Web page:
A cover is a song recorded by an artist that has already been recorded by another artist. For our purposes, live performance is left to another discussion. There are many largely undetermined reasons why someone might do a cover. The most obvious is to show admiration or respect, but there is usually at least a hint thrown in about how important the original version was in the musical history of the covering artist.
When the Beatles and, even more pronouncedly, the Rolling Stones first flashed their musical wares in recorded form, the songs were mostly covers of other artists. This was more than homage; it was a way to reveal their musical influences, and show their originality all in the same two-and-a-half-minute song. That both bands chose to cover “Money (That’s What I Want)”, by Barrett Strong, has an irony that five decades of fame and fortune have only accentuated. “Money” is a good example of a strong song that has drawn much attention from other artists. Even a small sampling shows at least 50 covers, including those by Led Zeppelin, the Who and, memorably, the Flying Lizards.
The practice of covering songs has been going on for pretty much as long as recorded music has existed. But the most interesting covers are often by singers or groups for which there appears to be little or extremely tangential musical affinity to the original. Fleet Foxes covering Kate Bush’s “Wuthering Heights” comes to mind, as does the Dwight Yoakam/Sheryl Crow rave-up of Sonny and Cher’s “Baby Don’t Go”.
Sometimes it is an obvious statement of appreciation for the original. A striking example is the title track on Emmylou Harris’s great 1995 album Wrecking Ball. The original song, by Neil Young, is made even more sombre and evocative, somehow changed in its meaning, when Harris gets a hold of it. Young even sings the melancholy harmony parts with her. On the same record, she covers Lucinda Williams’s “Sweet Old World” with similarly mystical results.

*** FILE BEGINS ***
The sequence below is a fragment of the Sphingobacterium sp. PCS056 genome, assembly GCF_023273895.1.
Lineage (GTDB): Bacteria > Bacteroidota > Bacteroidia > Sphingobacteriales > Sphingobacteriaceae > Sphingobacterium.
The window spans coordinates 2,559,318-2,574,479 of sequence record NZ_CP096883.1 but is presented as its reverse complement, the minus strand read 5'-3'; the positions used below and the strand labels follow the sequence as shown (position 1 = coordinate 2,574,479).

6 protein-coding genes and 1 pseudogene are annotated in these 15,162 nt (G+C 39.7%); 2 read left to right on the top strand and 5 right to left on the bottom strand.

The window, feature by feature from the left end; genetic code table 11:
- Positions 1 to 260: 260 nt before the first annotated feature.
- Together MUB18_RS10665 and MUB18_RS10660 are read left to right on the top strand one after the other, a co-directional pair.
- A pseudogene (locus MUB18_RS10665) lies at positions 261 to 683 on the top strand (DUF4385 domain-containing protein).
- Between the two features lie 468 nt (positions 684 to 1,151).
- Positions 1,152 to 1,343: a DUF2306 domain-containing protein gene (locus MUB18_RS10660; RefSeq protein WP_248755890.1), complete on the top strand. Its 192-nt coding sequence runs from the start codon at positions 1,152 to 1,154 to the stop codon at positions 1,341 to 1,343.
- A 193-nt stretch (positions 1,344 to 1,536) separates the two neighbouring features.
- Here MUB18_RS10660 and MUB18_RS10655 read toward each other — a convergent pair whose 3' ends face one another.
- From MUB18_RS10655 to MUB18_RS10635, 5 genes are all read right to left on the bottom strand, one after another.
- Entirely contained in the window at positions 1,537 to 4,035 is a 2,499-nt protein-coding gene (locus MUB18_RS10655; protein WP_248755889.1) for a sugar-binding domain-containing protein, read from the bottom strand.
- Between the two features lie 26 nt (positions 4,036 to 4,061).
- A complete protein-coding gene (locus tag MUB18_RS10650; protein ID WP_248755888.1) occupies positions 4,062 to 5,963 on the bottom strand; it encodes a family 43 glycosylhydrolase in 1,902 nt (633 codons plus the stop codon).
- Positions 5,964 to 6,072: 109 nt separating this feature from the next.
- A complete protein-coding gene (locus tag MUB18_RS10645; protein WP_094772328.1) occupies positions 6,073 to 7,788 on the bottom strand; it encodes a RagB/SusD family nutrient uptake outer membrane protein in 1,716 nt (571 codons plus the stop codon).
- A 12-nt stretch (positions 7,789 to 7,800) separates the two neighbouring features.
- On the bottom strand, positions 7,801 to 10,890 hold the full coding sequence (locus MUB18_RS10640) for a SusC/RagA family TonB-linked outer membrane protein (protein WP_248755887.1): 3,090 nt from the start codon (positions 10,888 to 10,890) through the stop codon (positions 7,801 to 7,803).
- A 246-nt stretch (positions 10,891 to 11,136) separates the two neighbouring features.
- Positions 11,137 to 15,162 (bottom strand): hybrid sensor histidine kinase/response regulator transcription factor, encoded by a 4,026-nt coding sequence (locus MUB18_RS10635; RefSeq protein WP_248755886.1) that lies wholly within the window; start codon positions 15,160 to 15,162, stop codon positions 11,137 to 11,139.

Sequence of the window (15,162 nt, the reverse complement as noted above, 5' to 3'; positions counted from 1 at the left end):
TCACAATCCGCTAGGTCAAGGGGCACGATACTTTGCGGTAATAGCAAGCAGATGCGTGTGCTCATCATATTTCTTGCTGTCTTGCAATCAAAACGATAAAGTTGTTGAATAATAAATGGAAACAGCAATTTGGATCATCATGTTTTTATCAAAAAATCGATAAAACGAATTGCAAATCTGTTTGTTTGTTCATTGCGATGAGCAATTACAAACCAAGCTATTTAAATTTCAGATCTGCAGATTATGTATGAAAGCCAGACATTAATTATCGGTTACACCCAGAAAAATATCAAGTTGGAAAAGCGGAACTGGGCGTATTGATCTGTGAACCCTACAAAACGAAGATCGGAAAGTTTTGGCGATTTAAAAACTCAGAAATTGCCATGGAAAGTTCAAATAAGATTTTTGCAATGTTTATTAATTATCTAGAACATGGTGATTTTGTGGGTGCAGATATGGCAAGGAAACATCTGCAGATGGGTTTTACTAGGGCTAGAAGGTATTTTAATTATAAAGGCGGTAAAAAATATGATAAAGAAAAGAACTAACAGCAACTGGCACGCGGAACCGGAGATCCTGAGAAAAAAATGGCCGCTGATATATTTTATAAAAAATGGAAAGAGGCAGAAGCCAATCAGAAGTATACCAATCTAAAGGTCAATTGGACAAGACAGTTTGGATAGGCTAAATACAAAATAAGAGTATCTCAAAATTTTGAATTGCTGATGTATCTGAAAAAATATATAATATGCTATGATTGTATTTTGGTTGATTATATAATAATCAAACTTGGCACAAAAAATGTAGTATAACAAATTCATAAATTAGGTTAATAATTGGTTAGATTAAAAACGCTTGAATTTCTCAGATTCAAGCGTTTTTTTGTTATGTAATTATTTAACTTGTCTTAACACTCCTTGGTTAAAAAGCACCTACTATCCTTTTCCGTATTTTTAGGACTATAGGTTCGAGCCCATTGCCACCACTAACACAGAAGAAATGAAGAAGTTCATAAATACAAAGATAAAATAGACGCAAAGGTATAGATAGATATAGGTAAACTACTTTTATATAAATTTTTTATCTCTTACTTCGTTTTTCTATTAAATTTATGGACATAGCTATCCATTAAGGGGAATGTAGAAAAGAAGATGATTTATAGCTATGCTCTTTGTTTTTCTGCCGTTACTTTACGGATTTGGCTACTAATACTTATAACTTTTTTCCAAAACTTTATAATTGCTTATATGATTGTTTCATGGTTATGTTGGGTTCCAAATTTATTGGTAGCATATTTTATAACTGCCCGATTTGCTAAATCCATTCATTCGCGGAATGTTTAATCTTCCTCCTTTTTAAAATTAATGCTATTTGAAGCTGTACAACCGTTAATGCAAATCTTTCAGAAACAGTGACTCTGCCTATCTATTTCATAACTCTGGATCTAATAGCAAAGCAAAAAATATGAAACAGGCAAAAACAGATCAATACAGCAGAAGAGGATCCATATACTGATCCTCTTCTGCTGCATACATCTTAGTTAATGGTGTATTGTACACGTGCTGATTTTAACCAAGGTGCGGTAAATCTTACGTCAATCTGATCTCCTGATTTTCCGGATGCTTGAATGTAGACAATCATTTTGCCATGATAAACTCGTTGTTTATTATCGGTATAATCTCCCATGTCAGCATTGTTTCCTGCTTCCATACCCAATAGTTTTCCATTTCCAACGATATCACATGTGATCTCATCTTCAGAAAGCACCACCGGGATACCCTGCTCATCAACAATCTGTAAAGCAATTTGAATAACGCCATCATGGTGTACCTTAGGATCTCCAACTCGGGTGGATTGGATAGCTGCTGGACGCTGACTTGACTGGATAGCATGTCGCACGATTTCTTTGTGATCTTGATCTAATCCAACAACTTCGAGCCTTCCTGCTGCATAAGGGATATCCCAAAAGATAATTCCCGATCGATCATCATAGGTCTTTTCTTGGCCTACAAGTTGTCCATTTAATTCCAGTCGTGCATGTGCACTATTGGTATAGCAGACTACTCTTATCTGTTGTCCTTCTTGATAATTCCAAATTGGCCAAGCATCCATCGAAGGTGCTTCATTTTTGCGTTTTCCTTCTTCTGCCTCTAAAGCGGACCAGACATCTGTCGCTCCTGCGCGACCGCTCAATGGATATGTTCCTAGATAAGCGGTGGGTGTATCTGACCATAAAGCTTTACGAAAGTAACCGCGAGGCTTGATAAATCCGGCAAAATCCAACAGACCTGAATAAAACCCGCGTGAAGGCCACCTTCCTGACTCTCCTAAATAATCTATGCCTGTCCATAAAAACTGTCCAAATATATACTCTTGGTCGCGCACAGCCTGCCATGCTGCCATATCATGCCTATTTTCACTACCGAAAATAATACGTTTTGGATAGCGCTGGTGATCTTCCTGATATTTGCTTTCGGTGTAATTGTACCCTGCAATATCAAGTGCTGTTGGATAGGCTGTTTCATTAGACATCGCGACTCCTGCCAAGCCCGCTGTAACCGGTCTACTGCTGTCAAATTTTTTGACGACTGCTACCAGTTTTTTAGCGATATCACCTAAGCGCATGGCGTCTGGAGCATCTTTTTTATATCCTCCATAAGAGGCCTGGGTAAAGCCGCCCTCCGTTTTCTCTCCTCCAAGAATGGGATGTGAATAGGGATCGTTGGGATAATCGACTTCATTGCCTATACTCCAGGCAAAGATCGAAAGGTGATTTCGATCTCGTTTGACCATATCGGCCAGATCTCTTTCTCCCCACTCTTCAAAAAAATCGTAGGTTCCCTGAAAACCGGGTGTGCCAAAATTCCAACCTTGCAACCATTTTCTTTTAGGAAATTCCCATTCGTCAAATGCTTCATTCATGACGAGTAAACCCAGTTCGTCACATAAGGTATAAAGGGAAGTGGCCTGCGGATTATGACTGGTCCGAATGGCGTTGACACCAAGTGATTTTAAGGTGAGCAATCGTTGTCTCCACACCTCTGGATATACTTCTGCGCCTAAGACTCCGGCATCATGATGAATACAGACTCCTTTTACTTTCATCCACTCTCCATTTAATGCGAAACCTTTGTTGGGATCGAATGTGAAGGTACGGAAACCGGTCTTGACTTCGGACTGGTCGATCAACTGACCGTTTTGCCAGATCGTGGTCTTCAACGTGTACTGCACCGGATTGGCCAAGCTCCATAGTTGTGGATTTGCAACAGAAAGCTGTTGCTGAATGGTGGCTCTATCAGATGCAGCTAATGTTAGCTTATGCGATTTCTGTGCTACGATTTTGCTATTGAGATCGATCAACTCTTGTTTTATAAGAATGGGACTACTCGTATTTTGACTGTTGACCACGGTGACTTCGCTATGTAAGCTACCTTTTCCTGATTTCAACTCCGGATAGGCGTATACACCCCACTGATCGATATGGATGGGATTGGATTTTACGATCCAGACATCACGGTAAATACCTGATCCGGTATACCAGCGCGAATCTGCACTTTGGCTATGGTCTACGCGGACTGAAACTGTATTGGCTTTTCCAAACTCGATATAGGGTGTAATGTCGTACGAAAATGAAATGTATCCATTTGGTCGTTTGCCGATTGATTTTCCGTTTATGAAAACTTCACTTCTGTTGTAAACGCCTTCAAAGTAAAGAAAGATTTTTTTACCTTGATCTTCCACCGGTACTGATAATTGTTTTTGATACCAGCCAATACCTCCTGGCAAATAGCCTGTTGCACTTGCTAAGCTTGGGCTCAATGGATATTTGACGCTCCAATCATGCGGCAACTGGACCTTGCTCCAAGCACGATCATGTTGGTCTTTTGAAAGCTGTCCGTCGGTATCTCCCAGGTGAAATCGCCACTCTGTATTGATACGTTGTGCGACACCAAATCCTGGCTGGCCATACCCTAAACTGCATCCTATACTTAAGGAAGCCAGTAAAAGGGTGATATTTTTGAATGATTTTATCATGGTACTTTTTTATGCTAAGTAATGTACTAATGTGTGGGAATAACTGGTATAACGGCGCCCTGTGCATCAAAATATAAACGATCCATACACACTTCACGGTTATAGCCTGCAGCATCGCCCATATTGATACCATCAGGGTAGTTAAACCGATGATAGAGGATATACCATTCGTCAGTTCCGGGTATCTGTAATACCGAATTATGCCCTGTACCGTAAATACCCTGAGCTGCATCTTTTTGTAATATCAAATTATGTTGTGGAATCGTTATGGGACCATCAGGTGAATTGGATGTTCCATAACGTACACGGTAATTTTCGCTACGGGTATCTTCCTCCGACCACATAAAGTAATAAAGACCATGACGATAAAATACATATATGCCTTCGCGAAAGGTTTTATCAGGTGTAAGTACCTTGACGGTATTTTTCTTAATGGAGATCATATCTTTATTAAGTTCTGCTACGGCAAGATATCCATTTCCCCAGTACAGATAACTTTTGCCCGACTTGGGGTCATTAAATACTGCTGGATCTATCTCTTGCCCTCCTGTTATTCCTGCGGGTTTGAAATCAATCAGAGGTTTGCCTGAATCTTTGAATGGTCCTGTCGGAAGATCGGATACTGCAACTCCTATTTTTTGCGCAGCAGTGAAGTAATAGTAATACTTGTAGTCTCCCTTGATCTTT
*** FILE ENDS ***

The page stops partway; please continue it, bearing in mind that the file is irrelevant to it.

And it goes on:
In rare cases, the cover version basically changes the meaning of the original, a hard trick to turn when you think about it, since the basics of lyric, melody and structure remain intact. A great example, among many such covers in his American series, is Johnny Cash’s version of Neil Diamond’s “Solitary Man”. An even more famous example is Jimi Hendrix’s cover of Bob Dylan’s “All Along the Watchtower”, of which Dylan himself is reported to have said, “He found things that other people wouldn’t think of finding in there. He probably improved upon it by the spaces he was using.” Perhaps the ultimate compliment, though, is that Dylan’s own folk ballad became, in over 30 years of him performing it live, essentially a cover of the Hendrix version.
Still, covers are mostly great conversation pieces—ways of thinking you may have just glimpsed into the thought process of this or that artist, since they covered a song you love, which must mean you have something in common. Some cover songs worth seeking out, as much for what they are as for what the original is, include: Radiohead, “Wish You Were Here” (Pink Floyd); Rickie Lee Jones, “Under the Boardwalk” (the Drifters); Nick Lowe, “High on a Hilltop” (Merle Haggard); Johnny Cash, “Hurt” (Nine Inch Nails); Wilco, “California Stars” (Woody Guthrie); Creedence Clearwater Revival, “Before You Accuse Me” (Bo Diddley); Mavis Staples, “Wrote a Song For Everyone” (Creedence Clearwater Revival); Petra Haden, “I Can See for Miles” (the Who). Call it a kind of reimagining.
And who knows, some of this may come in handy when you are sitting late at night over a freshly poured draft beer (your second), mustering up the nerve to correct the stranger next to you who is proclaiming the merits of the song “Rich Girl$” by Down with Webster. “They sure know how to write great lyrics,” you hear over the din. No, they don’t, but they sure do like Hall & Oates.